Skip navigation

Fan Speed Noise Heat problem with Apple Cinema?

486 Views 5 Replies Latest reply: Jan 28, 2013 8:04 AM by Courcoul RSS
Quantum3 Level 1 Level 1 (0 points)
Currently Being Moderated
Jan 28, 2013 12:23 AM

Hi folks

 

I just found that the MBP 15" Late 2011 becomes hot and noisy after 30 minutes of using it with the Apple Cinema Display of 22" through the Mini Display Port (converted to HDMI -> DVI). I wasn't running any exhausting task, just surfing the web.

 

The constant temperature was 65 ºC, followed, of course, by the loud sound of the fan. When I unplugged the Apple Cinema Display, the computer cooled down to 45 ºC, and the fan stopped making noise.

 

Right now, I've plugged the Cinema Display again and I'm seeing that the CPU Temperature is rising its levels again (02:20 a.m.). CPUT is now at 56 ºC at (05:20 a.m.).

 

I'm puzzled here. So... why the MBP has had this problem and later it hasn't had it?

 

Thanks for your replies!

 

Ø3

MacBook Pro, Mac OS X (10.7.4), 8 GB RAM ATI 7770 HD 1 GB DDR5
  • Courcoul Level 6 Level 6 (11,175 points)
    Currently Being Moderated
    Jan 28, 2013 12:37 AM (in response to Quantum3)

    When you plug in the Cinema, I'm pretty sure the Radeon discrete GPU will be called to service, and hence increase the heatload on the Mac. I know mine does when I plug in an HDMI display of far less resolution. Add the load on the CPU from any errant Flash or Java snippet in the web, and you have a toasty Mac. Since it is inevitable, you'll need to take steps that enhance its cooling capabilities, like getting some sort of laptop stand that permits better ventilation underneath.

     

    As for the sound of the fans, if it seems unusually loud or accompanied by screeching or any sort of scraping, they may be dusty and not working at full capacity. If you're adventurous and handy with tools, can try taking the bottom pan off and blowing the innards clean with a can of compressed air, concentrating on the fans. Else take it to the Store and complain of loud fan noise.

     

    For the adventurous, here's how to take apart and put back together: http://www.ifixit.com/Device/MacBook_Pro_15%22_Unibody_Late_2011

  • Courcoul Level 6 Level 6 (11,175 points)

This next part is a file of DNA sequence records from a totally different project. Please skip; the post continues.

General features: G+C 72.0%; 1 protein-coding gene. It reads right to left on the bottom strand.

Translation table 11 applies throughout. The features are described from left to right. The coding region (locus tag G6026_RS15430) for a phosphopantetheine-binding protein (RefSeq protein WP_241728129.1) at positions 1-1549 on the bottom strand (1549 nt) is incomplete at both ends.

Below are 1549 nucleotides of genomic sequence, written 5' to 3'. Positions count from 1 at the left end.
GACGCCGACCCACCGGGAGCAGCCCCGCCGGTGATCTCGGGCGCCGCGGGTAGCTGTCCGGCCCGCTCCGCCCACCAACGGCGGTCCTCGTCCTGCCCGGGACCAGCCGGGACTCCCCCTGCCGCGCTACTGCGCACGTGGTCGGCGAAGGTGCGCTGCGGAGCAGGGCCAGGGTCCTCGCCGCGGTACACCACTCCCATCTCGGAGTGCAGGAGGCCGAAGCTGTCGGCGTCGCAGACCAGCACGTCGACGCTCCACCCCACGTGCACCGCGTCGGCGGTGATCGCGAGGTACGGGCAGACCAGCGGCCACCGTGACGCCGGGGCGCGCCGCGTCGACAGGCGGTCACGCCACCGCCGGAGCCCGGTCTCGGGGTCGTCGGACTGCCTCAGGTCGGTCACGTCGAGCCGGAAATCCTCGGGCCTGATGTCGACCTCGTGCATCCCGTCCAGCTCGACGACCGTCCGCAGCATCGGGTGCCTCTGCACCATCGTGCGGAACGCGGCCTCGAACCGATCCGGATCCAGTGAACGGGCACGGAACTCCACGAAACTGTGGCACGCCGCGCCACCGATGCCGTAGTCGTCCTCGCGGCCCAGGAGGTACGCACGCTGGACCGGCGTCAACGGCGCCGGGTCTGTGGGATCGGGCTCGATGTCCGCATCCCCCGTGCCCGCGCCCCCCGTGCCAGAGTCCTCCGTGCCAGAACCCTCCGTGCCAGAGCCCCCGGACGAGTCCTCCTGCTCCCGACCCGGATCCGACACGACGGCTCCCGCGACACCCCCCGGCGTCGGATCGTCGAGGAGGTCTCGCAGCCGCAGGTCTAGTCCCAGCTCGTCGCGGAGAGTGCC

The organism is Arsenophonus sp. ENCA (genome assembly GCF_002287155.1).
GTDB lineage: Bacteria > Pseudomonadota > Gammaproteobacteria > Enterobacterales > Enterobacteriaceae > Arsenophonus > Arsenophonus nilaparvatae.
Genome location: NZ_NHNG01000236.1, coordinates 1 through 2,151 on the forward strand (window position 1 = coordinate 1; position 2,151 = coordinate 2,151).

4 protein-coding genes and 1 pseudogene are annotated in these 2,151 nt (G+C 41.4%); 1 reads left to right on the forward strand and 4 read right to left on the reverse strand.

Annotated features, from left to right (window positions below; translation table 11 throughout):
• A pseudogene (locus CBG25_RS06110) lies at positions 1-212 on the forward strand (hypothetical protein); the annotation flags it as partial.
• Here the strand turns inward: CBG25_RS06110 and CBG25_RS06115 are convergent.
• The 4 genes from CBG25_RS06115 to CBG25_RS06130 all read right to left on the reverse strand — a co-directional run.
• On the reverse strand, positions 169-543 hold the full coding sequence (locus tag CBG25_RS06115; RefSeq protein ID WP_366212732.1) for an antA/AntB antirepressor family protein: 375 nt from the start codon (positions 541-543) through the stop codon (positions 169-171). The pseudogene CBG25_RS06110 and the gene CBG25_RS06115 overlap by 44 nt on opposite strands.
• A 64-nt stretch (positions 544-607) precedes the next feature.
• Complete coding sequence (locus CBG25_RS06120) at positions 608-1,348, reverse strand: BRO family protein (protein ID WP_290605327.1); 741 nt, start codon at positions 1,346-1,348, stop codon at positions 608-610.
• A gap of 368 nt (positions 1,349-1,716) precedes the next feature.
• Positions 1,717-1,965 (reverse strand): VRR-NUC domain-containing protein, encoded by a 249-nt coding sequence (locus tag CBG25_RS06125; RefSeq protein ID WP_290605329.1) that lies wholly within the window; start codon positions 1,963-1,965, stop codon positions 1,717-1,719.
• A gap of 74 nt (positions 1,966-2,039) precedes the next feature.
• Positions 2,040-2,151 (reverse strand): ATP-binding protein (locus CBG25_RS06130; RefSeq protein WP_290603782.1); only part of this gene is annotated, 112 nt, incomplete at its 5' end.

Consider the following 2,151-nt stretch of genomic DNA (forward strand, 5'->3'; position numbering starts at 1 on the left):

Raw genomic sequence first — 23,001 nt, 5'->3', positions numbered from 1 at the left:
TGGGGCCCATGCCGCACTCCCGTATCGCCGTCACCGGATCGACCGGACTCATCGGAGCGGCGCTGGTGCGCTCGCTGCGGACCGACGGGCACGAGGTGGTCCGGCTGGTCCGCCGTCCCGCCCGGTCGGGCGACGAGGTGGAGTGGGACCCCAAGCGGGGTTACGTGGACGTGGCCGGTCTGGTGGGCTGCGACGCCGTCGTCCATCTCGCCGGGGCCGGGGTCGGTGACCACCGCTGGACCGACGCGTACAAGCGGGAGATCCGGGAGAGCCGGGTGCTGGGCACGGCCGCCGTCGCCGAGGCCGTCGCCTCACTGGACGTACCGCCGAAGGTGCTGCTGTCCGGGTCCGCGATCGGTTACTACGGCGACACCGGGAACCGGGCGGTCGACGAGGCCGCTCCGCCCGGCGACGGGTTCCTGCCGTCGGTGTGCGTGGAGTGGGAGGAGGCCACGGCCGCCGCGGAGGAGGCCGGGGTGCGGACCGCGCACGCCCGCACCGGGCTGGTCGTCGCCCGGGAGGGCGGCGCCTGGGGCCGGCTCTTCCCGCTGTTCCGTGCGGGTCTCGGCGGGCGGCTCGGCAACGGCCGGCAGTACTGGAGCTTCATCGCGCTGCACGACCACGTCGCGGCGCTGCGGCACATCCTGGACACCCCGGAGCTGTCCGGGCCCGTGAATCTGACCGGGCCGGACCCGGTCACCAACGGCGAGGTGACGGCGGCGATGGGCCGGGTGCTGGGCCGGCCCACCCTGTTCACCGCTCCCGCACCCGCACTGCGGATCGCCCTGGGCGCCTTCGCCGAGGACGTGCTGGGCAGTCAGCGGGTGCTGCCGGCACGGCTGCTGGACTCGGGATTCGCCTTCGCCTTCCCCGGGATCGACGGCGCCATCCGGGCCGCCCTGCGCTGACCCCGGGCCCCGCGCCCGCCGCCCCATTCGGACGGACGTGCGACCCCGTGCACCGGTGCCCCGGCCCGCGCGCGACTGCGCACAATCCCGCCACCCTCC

Currently Being Moderated
    Jan 28, 2013 7:27 AM (in response to Quantum3)

    The measly few mm afforded by its tiny feet aren't enough to ensure sufficent airflow. There are a number of stands that give greater separation. Heck you can opt for some that even have fans in them to move yet more air, but I've never required that much. I have a pair of RoadTools CoolPads that have proven sufficent in even the most extreme cases. See here: http://eshop.macsales.com/item/Road%20Tools/RTCP

     

    In a pinch I've even used a pair of water bottle caps under the rear feet to lift up the arse end of the Mac and get the air movin'

    MacBook Pro (15-inch Late 2011), Mac OS X (10.7.5), 2.4GHz, 16GB, Widescreen/Anti-glare
  • Courcoul Level 6 Level 6 (11,175 points)
    Currently Being Moderated
    Jan 28, 2013 8:04 AM (in response to Courcoul)

    BTW, if you want to see at all times what your graphics subsystem is up to, whether the integrated or the discrete GPU is up, try gfxCardStatus: http://gfx.io

Actions

More Like This

  • Retrieving data ...

Bookmarked By (0)

Legend

  • This solved my question - 10 points
  • This helped me - 5 points
This site contains user submitted content, comments and opinions and is for informational purposes only. Apple disclaims any and all liability for the acts, omissions and conduct of any third parties in connection with or related to your use of the site. All postings and use of the content on this site are subject to the Apple Support Communities Terms of Use.